The blank slate theory is a theory, proposed by British philosopher John Locke, that human minds start off empty, as blank slates, and are filled in by personal experiences. According to Locke, thoughts begin by absorbing sensation and become more complex through reflection on what is sensed.
John Locke puts forth his theory in Book II of his work, "An Essay Concerning Human Understanding," first published in 1670. He calls the mind a "tabula rasa," or blank sheet or writing tablet. The essay states that though humans are born without content, they have the basic faculties to absorb and process content once they acquire it. According to Locke, the three types of actions performed on simple ideas consist of combining simple ideas into complex ideas, comparing simple ideas without uniting them and forming abstractions from particulars. In addition, other faculties, such as memory, store ideas. In the essay, Locke goes on to explain how sensation and reflection produce such concepts as time, space, number, solidity, power, identity and moral relations.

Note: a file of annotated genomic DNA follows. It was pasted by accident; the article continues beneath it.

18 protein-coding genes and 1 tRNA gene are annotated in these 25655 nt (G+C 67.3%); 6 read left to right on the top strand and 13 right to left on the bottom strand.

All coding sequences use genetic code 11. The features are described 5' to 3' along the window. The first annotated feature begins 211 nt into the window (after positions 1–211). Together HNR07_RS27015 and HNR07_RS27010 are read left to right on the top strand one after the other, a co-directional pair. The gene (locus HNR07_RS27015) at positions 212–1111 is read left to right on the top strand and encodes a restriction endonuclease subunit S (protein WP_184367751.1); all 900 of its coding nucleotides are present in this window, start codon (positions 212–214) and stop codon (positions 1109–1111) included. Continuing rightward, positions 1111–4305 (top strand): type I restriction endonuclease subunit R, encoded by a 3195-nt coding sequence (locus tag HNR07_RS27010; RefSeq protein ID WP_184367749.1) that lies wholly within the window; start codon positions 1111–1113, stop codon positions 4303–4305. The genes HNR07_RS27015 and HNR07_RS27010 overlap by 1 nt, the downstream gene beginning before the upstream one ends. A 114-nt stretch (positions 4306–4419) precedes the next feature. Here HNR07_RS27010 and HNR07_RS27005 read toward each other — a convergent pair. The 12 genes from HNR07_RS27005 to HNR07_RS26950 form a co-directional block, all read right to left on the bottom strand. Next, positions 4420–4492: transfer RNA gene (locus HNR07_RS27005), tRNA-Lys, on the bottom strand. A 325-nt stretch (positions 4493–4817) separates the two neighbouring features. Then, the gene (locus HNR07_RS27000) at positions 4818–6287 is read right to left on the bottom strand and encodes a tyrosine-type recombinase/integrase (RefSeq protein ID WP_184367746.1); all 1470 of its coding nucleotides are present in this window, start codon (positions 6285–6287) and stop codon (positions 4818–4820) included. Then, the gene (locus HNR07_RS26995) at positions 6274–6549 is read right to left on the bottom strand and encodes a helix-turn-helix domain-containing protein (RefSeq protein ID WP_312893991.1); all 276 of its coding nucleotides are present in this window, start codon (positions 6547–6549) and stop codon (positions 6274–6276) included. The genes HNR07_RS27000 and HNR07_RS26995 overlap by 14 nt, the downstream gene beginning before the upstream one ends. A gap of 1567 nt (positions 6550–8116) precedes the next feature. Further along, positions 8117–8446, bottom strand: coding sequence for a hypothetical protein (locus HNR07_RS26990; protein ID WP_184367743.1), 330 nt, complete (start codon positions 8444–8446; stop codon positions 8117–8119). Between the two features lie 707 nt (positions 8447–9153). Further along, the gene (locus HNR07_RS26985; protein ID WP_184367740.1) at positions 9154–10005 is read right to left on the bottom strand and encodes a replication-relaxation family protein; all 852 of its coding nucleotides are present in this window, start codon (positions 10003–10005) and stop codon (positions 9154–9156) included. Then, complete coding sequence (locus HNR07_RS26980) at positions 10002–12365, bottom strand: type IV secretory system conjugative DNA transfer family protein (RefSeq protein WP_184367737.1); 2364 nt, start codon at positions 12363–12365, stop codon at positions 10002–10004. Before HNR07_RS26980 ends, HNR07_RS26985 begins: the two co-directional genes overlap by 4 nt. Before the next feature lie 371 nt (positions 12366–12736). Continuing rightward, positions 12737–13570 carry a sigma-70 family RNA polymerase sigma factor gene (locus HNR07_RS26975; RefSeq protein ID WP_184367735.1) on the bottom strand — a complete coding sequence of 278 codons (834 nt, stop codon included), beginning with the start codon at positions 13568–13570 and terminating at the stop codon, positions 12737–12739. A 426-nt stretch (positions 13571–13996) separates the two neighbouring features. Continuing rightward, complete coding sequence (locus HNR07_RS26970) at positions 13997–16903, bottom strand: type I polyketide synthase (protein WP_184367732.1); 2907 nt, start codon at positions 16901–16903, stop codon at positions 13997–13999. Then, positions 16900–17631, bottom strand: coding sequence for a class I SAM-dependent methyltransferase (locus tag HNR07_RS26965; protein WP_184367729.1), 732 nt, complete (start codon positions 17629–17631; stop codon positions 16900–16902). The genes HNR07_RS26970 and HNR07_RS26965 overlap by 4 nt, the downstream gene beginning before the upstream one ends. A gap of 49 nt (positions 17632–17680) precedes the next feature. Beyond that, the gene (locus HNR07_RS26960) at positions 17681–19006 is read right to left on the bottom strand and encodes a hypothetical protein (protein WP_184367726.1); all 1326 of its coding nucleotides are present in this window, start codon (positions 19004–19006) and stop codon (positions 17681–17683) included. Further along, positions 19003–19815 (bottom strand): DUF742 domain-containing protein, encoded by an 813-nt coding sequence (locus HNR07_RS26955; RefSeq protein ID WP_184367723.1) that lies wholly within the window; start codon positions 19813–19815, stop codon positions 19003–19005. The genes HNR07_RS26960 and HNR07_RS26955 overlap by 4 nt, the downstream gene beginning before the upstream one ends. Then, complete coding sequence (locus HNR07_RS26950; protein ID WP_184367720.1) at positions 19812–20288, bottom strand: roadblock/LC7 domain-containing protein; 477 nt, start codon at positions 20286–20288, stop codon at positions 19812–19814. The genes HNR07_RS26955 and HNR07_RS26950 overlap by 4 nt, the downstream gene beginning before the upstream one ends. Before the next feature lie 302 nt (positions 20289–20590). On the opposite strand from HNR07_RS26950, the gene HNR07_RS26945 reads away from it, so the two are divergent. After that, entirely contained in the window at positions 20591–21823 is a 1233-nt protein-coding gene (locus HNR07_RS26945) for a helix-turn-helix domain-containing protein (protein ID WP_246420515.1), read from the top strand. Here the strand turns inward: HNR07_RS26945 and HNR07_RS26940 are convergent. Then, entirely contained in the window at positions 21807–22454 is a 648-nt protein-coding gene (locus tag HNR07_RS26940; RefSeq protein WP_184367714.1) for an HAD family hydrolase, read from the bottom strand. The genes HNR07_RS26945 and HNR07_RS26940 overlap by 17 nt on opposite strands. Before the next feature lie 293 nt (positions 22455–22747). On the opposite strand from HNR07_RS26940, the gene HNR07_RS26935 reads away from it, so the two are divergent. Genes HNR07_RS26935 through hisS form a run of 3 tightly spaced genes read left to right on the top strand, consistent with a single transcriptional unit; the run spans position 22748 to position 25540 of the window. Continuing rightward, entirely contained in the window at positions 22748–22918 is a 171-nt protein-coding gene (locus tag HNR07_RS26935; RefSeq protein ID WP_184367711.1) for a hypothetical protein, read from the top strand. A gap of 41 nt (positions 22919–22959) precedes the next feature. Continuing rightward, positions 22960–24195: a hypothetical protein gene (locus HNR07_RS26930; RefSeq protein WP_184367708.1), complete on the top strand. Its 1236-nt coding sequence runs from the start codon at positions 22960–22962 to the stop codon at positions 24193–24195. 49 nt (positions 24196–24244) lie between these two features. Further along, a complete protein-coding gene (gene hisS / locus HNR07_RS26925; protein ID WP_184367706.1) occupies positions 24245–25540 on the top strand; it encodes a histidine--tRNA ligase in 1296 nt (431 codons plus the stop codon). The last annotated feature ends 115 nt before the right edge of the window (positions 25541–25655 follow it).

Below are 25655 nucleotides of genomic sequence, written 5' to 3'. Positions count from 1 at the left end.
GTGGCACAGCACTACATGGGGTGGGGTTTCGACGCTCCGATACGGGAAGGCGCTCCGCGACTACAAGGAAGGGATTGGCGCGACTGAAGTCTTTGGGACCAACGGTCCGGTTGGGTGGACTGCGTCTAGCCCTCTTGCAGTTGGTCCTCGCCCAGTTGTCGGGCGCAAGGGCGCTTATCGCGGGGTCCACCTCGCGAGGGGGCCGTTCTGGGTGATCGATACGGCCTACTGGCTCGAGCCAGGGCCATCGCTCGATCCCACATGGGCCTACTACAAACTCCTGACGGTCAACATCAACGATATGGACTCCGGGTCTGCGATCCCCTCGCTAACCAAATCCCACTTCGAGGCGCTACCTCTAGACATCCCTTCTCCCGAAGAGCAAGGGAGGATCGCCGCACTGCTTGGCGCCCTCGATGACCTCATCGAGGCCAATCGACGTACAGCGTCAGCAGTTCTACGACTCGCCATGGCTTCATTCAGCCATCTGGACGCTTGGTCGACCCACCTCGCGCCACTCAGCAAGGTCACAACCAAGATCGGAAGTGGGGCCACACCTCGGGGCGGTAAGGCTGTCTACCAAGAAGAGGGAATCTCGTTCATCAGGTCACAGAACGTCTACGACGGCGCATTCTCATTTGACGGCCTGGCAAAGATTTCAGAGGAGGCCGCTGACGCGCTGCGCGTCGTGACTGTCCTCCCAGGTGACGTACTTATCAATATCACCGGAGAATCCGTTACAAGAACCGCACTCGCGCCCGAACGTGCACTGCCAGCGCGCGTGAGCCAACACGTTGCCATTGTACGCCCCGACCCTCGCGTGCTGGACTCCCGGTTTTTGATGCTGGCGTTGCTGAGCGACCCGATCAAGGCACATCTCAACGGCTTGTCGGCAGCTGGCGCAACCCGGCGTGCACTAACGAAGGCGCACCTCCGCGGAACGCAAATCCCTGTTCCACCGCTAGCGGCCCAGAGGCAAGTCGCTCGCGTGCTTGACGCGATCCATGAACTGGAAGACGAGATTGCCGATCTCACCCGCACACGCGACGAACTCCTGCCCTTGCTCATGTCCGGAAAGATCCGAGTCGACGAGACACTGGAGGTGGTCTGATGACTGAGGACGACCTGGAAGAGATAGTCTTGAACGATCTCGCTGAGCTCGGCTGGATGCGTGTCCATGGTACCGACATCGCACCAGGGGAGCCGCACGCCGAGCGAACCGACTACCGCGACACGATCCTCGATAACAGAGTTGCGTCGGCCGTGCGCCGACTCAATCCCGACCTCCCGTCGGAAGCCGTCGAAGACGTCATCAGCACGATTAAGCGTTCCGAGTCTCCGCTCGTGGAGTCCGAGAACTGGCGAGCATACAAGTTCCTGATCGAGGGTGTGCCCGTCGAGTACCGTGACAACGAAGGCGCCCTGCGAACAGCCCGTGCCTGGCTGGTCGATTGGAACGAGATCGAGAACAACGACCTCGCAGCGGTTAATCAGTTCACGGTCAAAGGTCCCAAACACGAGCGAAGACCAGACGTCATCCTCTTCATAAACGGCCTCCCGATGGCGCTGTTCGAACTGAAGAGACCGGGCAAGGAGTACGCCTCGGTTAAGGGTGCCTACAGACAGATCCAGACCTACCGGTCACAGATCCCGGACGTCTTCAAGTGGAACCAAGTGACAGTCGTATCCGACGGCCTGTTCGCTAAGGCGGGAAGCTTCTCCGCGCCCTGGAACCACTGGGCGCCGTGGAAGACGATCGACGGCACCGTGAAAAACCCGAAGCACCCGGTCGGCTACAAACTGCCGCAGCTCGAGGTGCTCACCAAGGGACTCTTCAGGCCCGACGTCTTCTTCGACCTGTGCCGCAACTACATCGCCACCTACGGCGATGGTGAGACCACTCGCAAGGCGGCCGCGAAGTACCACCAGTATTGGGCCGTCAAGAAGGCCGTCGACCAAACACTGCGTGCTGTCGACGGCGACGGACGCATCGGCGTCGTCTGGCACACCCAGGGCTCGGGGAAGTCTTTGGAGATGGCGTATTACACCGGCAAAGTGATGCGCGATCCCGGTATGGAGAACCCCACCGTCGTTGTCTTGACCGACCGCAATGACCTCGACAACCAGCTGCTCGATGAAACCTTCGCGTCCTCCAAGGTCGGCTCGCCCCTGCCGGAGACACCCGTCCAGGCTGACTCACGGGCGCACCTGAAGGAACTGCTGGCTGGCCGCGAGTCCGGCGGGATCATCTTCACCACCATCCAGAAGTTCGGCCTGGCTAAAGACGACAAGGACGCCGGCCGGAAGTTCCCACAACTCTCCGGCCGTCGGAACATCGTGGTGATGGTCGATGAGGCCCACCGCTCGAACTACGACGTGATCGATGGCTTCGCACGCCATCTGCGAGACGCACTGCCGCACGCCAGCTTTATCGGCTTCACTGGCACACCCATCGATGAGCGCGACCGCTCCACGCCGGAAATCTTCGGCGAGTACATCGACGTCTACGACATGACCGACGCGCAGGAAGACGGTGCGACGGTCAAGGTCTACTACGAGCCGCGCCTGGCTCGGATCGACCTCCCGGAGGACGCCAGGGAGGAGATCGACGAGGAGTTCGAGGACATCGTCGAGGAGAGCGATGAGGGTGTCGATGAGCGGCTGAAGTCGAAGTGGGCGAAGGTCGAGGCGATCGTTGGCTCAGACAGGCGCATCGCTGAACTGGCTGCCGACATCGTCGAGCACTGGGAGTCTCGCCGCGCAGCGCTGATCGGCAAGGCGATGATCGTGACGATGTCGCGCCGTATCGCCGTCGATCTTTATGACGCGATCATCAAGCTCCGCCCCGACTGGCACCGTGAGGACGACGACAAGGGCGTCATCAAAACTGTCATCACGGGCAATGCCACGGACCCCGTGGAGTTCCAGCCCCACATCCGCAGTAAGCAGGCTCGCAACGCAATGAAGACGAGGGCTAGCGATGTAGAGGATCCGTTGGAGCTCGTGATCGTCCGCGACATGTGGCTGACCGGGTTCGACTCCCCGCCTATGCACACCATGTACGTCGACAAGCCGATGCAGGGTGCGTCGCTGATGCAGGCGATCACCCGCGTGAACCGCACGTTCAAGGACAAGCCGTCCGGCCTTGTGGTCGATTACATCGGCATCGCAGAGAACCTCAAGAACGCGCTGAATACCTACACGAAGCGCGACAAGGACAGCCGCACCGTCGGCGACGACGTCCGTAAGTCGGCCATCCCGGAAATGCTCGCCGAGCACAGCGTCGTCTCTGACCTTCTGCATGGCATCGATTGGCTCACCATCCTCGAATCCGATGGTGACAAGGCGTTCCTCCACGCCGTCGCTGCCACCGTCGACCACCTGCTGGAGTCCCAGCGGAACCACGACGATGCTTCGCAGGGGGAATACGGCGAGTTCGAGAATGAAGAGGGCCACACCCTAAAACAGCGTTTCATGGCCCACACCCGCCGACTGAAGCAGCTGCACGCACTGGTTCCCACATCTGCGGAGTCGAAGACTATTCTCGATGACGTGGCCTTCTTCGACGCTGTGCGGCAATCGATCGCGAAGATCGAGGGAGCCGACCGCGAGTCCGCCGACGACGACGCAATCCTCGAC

Locke was not the first philosopher to compare the mind to a blank writing surface. In the fourth century B.C., in his work "De Anima," Aristotle makes a similar proposition. Locke's essay, however, was widely read and a great influence on future generations of thinkers.